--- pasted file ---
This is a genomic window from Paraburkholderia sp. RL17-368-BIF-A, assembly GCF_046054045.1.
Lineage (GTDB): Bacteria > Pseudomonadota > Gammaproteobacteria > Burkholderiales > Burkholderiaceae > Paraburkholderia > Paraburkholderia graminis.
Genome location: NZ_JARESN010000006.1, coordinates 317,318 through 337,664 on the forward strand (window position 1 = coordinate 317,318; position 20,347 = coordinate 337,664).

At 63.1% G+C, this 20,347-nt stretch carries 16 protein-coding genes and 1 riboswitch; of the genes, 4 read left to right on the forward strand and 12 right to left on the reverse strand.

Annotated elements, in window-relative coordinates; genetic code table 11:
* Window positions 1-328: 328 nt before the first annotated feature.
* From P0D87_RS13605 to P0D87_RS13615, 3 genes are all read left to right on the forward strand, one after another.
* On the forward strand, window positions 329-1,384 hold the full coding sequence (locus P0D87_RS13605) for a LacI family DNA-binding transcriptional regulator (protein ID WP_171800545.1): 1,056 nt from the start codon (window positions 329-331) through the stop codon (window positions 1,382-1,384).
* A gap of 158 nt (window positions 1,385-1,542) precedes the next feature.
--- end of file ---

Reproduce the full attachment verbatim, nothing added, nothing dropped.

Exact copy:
This is a genomic window from Paraburkholderia sp. RL17-368-BIF-A, assembly GCF_046054045.1.
Lineage (GTDB): Bacteria > Pseudomonadota > Gammaproteobacteria > Burkholderiales > Burkholderiaceae > Paraburkholderia > Paraburkholderia graminis.
Genome location: NZ_JARESN010000006.1, coordinates 317,318 through 337,664 on the forward strand (window position 1 = coordinate 317,318; position 20,347 = coordinate 337,664).

At 63.1% G+C, this 20,347-nt stretch carries 16 protein-coding genes and 1 riboswitch; of the genes, 4 read left to right on the forward strand and 12 right to left on the reverse strand.

Annotated elements, in window-relative coordinates; genetic code table 11:
* Window positions 1-328: 328 nt before the first annotated feature.
* From P0D87_RS13605 to P0D87_RS13615, 3 genes are all read left to right on the forward strand, one after another.
* On the forward strand, window positions 329-1,384 hold the full coding sequence (locus P0D87_RS13605) for a LacI family DNA-binding transcriptional regulator (protein ID WP_171800545.1): 1,056 nt from the start codon (window positions 329-331) through the stop codon (window positions 1,382-1,384).
* A gap of 158 nt (window positions 1,385-1,542) precedes the next feature.